More than two in three do not trust businesses with personal details – especially oldies
More than two in three consumers (69 per cent) not trust businesses to keep their personal details confidential, it has been revealed.
This is according to a new study by business facilities provider Direct365 – highlighting a general wariness about companies holding on to sensitive information.
Age is a big factor, as the findings showed that older people tend to be more sceptical about businesses’ data security measures. Indeed, 82% of the over-65s who took part in the poll said they didn’t trust firms with their details.
At the other end of the scale, the 18 to 24-year-old group were the most trusting, with 47% saying that they weren’t worried about companies keeping hold of their information.
Despite this, the research indicated that more than one in three people (37%) don’t even shred their own documents when they are done with them, leaving them wide open to identity theft.
Young people are most guilty of this, with 49% of 18 to 24-year-olds admitting that they don’t dispose of their personal documents properly.
Speaking on the issue, Phil Turner, Head of Digital at Direct365, commented:
“These figures show that most people are still worried about giving their sensitive information to companies. It’s down to businesses to demonstrate that they take data protection extremely seriously, and it’s vital that they reassure customers about their security policies and procedures.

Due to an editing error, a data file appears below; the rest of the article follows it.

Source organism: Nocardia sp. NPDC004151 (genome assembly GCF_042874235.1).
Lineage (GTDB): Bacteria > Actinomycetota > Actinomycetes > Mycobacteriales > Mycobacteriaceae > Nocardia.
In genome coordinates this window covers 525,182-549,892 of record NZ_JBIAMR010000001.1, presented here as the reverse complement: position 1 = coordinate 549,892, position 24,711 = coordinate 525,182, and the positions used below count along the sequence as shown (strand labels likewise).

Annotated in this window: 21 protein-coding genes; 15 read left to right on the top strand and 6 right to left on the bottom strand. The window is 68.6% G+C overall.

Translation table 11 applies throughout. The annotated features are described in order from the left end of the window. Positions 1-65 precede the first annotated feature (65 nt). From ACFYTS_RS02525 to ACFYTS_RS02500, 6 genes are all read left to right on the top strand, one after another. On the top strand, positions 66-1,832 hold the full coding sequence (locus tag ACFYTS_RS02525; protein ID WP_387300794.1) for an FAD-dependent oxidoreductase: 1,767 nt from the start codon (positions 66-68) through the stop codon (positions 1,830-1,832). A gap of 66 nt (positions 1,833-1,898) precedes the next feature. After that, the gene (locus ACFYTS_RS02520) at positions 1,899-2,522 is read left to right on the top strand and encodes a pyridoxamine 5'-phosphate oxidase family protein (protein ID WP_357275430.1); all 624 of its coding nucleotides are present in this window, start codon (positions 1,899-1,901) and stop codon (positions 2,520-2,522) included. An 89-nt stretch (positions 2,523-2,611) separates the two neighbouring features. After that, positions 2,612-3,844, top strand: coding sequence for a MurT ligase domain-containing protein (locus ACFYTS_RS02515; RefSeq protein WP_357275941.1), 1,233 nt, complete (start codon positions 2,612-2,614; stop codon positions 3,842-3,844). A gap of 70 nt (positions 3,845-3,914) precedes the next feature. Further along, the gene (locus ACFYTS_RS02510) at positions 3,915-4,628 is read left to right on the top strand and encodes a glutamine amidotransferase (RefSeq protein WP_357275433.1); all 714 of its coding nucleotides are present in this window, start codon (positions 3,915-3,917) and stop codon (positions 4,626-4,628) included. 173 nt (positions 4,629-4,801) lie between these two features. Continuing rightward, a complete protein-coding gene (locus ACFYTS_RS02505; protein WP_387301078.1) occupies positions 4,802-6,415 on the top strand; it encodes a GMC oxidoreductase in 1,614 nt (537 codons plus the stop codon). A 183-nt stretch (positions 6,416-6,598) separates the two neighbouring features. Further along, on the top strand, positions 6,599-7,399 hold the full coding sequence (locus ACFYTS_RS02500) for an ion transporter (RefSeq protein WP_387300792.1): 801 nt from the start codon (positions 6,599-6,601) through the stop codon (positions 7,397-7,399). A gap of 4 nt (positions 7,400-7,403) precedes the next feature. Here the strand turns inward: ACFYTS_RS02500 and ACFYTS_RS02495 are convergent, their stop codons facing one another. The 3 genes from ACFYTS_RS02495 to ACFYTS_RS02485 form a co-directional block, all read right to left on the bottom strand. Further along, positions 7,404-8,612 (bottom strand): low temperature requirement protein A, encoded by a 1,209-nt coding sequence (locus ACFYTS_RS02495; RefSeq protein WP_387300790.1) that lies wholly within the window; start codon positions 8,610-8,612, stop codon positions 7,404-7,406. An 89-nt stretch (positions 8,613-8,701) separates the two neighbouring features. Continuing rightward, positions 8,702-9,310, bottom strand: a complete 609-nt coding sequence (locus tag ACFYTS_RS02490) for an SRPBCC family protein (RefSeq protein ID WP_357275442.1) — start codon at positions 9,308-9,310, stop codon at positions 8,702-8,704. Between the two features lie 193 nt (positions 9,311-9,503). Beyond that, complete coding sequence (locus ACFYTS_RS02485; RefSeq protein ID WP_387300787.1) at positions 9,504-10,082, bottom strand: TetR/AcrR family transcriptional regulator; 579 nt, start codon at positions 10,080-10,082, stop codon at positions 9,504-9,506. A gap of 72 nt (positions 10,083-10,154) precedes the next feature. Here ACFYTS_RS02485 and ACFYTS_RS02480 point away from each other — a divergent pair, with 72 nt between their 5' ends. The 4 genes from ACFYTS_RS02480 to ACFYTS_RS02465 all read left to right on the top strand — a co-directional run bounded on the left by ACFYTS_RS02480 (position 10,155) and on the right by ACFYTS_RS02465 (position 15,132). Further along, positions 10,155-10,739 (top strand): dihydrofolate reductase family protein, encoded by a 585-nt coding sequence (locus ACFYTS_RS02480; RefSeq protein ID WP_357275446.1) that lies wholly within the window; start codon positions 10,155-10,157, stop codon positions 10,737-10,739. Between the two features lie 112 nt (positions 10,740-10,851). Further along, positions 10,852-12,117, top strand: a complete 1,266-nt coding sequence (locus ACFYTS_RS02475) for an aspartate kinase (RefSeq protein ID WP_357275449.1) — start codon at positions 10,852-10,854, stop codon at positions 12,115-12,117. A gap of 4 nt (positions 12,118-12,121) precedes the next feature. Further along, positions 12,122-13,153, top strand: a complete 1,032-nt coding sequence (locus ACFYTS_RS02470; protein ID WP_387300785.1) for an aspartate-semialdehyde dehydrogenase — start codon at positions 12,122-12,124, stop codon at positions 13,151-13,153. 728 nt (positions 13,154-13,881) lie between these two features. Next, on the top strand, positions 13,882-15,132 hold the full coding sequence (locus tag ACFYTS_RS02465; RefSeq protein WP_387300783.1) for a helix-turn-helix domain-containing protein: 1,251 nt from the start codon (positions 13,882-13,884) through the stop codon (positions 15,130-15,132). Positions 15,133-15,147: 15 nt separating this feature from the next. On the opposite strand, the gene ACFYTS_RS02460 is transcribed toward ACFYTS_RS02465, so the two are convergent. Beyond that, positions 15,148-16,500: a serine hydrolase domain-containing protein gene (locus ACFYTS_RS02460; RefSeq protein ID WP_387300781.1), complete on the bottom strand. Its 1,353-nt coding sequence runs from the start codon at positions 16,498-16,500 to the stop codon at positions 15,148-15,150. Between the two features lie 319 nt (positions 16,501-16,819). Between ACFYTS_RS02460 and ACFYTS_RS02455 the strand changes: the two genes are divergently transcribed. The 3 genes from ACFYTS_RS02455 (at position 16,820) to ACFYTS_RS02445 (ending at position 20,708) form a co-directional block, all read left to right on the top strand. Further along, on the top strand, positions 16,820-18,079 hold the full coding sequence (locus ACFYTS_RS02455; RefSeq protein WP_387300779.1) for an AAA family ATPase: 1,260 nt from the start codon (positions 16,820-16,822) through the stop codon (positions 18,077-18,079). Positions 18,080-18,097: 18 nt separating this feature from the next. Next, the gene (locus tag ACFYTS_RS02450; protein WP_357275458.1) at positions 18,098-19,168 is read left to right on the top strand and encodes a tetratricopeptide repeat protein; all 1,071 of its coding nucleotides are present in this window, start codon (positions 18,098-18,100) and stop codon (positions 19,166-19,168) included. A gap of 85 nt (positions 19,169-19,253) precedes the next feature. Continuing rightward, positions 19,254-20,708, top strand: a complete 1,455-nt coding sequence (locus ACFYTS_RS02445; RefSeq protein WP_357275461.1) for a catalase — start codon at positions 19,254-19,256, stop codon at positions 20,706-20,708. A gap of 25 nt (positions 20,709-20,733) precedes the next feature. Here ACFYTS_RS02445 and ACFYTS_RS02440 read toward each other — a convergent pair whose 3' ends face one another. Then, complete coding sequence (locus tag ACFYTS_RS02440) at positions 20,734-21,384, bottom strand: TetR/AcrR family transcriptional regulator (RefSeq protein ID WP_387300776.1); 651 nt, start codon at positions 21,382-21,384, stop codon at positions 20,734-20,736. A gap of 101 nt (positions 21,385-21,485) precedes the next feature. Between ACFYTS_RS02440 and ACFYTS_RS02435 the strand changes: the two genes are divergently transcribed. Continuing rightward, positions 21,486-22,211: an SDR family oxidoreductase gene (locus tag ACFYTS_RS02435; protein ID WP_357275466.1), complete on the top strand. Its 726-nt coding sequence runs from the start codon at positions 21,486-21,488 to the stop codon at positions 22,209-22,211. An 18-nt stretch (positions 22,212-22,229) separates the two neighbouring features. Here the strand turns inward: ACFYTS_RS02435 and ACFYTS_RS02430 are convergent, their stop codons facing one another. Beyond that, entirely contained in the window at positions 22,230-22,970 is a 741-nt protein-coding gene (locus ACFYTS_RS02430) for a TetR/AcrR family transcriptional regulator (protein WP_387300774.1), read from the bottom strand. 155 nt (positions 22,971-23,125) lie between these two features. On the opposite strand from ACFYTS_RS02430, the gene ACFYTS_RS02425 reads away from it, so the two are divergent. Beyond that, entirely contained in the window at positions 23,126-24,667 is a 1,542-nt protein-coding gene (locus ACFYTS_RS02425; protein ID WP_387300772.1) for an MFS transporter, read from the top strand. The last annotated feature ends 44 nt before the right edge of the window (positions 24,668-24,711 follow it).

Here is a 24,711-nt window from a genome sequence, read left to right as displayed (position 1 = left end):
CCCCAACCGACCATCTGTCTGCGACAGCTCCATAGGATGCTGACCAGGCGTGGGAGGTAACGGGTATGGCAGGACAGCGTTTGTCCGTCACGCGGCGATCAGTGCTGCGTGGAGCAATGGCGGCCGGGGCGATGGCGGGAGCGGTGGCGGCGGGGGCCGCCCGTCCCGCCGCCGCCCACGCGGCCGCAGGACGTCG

“Perhaps the most worrying thing, however, is that so many people – particularly youngsters – don’t even safeguard themselves against potential data theft. Around half of the 18 to 24-year-olds that we spoke to freely admitted that they don’t shred documents like credit card statements and bills. This is asking for trouble.”
The numbers do not read well for young adults, as the amount of victims of fraud and identity theft continues to rise. Recent studies by fraud prevention experts Cifas showed that young people are consistently being targeted by criminals, with a 52% rise in victims under the age of 30 between 2010 and 2015.
In light of the recent Brexit decision, there is a great deal of uncertainty surrounding data protection legislation, as it’s unclear how the UK will fare if it is not obliged to adopt Europe’s General Data Protection Regulations. These are supposed to take effect across EU states in May 2018, by which point the UK may have left the union.
MD of consultancy-led security company Identity Methods, Ian Collard pointed out that the current Data Protection Act of 1998 was drawn up at a time pre-dating the widespread use of smartphones, social media and online banking. As such, it may no longer be fit for purpose.
“17 years ago less than 1% of Europeans used the internet. Today, vast amounts of personal data are transferred and exchanged across continents and around the globe in fractions of seconds. Suggesting that we adopt the old Act as our fallback position is akin to using veteran car laws to control modern motorway traffic.” he commented.